that would limit presidential power and enhance the Duma's authority. That 
would be an important start, but implanting a democratic system with checks 
and balances, civic institutions, accountability for senior officials and a 
meaningful rule of law will require much more. This is a society familiar 
only with the Big Man form of government, which has prevailed here literally 
for centuries. Choosing that man in a free election is revolutionary, but it 
doesn't constitute democracy.

Learning to share power and tolerate opponents won't come easily to Russians. 
Nor will honesty and truthfulness, two values that have never had much 
resonance here. Russians cherish human warmth, generosity, hospitality. But 
rigorous honesty, especially outside one's circle of friends and family, has 
been less important.

"There is no pressure on a Russian to be honest," said Tatyana Tolstaya, a 
novelist who recently moved back to Russia after years in the United States. 
"Most of our people don't want to be honest." She traces this condition back 
to the long epoch of serfdom in Russia, when the law of the land formally 
denied the humanity and individuality of most Russians. Serfs learned to 
assert their sense of self by stealing, she said.

This Russia is a struggling country of 147 million souls (deaths outnumber 
births, so the number is steadily declining). The Russian federal budget for 
1999 is the equivalent of about $25 billion, slightly more than the U.S. 
government will spend this year on food stamps. Numbers like this at least 
begin to describe the extent of Russia's fall from superpower status. On the 
other hand, the budget is just another unreliable statistic. Costs in Russia 
are so low (many people work for $20 to $40 a month) that the money goes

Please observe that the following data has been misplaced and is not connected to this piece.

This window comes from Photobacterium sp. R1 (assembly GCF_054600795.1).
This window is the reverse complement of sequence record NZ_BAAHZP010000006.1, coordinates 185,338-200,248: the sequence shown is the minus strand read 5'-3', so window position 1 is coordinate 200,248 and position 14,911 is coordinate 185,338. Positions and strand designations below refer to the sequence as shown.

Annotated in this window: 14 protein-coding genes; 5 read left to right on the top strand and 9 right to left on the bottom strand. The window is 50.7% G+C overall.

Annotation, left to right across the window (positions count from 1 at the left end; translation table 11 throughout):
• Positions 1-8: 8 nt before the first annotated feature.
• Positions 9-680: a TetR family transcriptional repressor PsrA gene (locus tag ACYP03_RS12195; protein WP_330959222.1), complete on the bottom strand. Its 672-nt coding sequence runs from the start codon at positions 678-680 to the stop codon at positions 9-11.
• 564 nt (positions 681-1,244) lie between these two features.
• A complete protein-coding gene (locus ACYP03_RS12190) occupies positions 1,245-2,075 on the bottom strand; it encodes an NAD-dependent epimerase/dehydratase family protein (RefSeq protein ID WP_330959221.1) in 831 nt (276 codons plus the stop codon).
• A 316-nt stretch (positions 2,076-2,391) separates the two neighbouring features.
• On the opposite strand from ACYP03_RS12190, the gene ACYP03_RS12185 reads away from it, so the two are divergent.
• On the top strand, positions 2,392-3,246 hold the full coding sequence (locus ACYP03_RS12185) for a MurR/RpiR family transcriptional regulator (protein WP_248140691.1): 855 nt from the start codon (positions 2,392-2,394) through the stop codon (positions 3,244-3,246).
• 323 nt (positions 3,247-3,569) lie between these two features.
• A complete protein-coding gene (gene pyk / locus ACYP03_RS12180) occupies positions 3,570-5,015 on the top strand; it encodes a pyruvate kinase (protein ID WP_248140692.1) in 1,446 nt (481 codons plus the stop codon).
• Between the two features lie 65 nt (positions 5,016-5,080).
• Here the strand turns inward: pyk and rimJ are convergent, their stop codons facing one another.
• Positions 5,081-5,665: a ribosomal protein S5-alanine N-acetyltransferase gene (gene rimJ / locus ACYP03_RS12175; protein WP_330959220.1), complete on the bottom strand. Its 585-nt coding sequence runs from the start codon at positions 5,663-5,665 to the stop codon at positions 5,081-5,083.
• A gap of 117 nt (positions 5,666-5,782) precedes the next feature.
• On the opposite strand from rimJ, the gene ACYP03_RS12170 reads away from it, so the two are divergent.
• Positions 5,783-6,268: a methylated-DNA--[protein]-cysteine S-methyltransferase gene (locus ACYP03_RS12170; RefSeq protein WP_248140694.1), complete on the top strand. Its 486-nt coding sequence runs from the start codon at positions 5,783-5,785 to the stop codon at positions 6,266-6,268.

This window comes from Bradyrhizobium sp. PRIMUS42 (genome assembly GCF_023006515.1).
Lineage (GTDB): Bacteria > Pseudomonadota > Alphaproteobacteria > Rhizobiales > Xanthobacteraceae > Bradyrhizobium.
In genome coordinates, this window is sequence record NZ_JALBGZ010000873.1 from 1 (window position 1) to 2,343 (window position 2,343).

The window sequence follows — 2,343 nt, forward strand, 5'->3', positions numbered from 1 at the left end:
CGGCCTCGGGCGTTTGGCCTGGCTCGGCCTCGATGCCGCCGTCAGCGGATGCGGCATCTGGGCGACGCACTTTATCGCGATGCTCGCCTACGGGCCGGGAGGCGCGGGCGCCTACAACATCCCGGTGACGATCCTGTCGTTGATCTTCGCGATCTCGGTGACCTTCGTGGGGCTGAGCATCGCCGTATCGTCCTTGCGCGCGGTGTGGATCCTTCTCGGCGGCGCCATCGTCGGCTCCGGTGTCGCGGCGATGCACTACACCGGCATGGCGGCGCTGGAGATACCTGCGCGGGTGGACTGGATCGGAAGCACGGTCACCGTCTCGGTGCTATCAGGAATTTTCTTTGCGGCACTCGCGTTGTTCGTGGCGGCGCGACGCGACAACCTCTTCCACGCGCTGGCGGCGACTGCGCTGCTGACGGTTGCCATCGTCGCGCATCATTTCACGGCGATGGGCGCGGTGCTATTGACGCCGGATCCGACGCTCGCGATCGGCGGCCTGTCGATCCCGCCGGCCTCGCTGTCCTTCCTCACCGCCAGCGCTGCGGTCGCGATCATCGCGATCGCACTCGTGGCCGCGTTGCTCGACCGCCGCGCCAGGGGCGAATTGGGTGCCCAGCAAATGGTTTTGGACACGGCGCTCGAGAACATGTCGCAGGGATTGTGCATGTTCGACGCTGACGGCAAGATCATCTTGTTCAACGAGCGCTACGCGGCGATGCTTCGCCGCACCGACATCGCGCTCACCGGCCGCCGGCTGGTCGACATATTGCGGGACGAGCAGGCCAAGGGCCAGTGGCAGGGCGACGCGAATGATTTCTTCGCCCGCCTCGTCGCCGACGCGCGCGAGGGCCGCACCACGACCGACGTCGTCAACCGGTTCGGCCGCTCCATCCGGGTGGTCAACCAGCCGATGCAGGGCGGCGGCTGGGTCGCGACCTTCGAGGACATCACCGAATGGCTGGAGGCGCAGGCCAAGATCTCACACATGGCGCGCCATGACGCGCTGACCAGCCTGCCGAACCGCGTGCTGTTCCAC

further than in more normal economies. Nevertheless, Russia is desperately 

Russians have survived eight years of changes without significant help from 
their leaders, who have shied away from any direct discussion of Russia's 
fate. Neither Yeltsin nor any other national leader has helped Russians 
articulate their plight and consider the best ways to deal with it. The 
communists--who constitute the biggest political bloc, with the support of 
perhaps 20 percent of the population--have abandoned Soviet communism and now 
have no ideology. No great book on Russia's fate has been published, though 
some writers have struggled with the theme. A few intellectuals have reopened 
the ancient discussion about "What is Russia?" but without much of an 
audience. On the biggest question facing the country, Russians are mostly 

This silence is symbolized by the Duma's struggle to agree on a new national 
anthem. It has chosen an old tune, but hasn't settled on any words to be sung 
to it.

As the Russians continue their great experiment, many will be tempted to 
predict the future. Those who feel this urge might take a cue from the